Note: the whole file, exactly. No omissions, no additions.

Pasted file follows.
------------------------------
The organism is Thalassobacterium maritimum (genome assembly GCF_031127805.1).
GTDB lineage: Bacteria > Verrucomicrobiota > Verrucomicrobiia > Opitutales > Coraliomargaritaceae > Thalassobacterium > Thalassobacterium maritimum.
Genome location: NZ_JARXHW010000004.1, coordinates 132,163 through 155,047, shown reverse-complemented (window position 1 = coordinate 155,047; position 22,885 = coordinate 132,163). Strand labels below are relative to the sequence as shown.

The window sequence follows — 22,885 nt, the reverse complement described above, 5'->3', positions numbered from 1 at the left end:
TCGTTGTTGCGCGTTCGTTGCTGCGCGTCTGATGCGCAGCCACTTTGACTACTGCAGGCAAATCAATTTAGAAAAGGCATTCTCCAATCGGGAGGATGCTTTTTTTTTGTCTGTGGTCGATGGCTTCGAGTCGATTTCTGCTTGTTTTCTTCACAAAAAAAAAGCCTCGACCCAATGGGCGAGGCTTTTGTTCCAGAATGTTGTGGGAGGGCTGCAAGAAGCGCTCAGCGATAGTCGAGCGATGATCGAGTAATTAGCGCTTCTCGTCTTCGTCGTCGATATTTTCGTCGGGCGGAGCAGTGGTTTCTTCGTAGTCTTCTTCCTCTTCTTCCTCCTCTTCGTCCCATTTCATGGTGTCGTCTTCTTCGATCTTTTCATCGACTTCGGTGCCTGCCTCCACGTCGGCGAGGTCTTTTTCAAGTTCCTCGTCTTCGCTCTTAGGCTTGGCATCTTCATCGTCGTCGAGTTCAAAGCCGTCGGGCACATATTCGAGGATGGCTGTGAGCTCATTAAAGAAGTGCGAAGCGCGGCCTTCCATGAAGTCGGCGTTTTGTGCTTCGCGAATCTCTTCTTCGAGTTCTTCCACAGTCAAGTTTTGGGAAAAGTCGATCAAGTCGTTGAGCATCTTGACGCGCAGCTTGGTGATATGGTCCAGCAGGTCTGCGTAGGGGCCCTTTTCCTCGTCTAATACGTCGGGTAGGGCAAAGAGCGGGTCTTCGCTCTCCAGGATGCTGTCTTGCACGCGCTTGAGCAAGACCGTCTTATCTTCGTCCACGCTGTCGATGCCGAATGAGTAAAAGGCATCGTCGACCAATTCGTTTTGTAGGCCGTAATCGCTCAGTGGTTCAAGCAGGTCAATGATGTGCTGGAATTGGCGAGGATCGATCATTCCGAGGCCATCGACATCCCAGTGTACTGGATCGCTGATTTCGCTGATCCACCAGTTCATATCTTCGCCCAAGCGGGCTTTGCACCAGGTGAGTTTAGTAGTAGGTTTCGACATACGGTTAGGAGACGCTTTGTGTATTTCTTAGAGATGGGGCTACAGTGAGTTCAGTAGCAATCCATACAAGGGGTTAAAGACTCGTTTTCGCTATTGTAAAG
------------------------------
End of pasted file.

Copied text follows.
The organism is Thalassobacterium maritimum (genome assembly GCF_031127805.1).
GTDB lineage: Bacteria > Verrucomicrobiota > Verrucomicrobiia > Opitutales > Coraliomargaritaceae > Thalassobacterium > Thalassobacterium maritimum.
Genome location: NZ_JARXHW010000004.1, coordinates 132,163 through 155,047, shown reverse-complemented (window position 1 = coordinate 155,047; position 22,885 = coordinate 132,163). Strand labels below are relative to the sequence as shown.

The window sequence follows — 22,885 nt, the reverse complement described above, 5'->3', positions numbered from 1 at the left end:
TCGTTGTTGCGCGTTCGTTGCTGCGCGTCTGATGCGCAGCCACTTTGACTACTGCAGGCAAATCAATTTAGAAAAGGCATTCTCCAATCGGGAGGATGCTTTTTTTTTGTCTGTGGTCGATGGCTTCGAGTCGATTTCTGCTTGTTTTCTTCACAAAAAAAAAGCCTCGACCCAATGGGCGAGGCTTTTGTTCCAGAATGTTGTGGGAGGGCTGCAAGAAGCGCTCAGCGATAGTCGAGCGATGATCGAGTAATTAGCGCTTCTCGTCTTCGTCGTCGATATTTTCGTCGGGCGGAGCAGTGGTTTCTTCGTAGTCTTCTTCCTCTTCTTCCTCCTCTTCGTCCCATTTCATGGTGTCGTCTTCTTCGATCTTTTCATCGACTTCGGTGCCTGCCTCCACGTCGGCGAGGTCTTTTTCAAGTTCCTCGTCTTCGCTCTTAGGCTTGGCATCTTCATCGTCGTCGAGTTCAAAGCCGTCGGGCACATATTCGAGGATGGCTGTGAGCTCATTAAAGAAGTGCGAAGCGCGGCCTTCCATGAAGTCGGCGTTTTGTGCTTCGCGAATCTCTTCTTCGAGTTCTTCCACAGTCAAGTTTTGGGAAAAGTCGATCAAGTCGTTGAGCATCTTGACGCGCAGCTTGGTGATATGGTCCAGCAGGTCTGCGTAGGGGCCCTTTTCCTCGTCTAATACGTCGGGTAGGGCAAAGAGCGGGTCTTCGCTCTCCAGGATGCTGTCTTGCACGCGCTTGAGCAAGACCGTCTTATCTTCGTCCACGCTGTCGATGCCGAATGAGTAAAAGGCATCGTCGACCAATTCGTTTTGTAGGCCGTAATCGCTCAGTGGTTCAAGCAGGTCAATGATGTGCTGGAATTGGCGAGGATCGATCATTCCGAGGCCATCGACATCCCAGTGTACTGGATCGCTGATTTCGCTGATCCACCAGTTCATATCTTCGCCCAAGCGGGCTTTGCACCAGGTGAGTTTAGTAGTAGGTTTCGACATACGGTTAGGAGACGCTTTGTGTATTTCTTAGAGATGGGGCTACAGTGAGTTCAGTAGCAATCCATACAAGGGGTTAAAGACTCGTTTTCGCTATTGTAAAG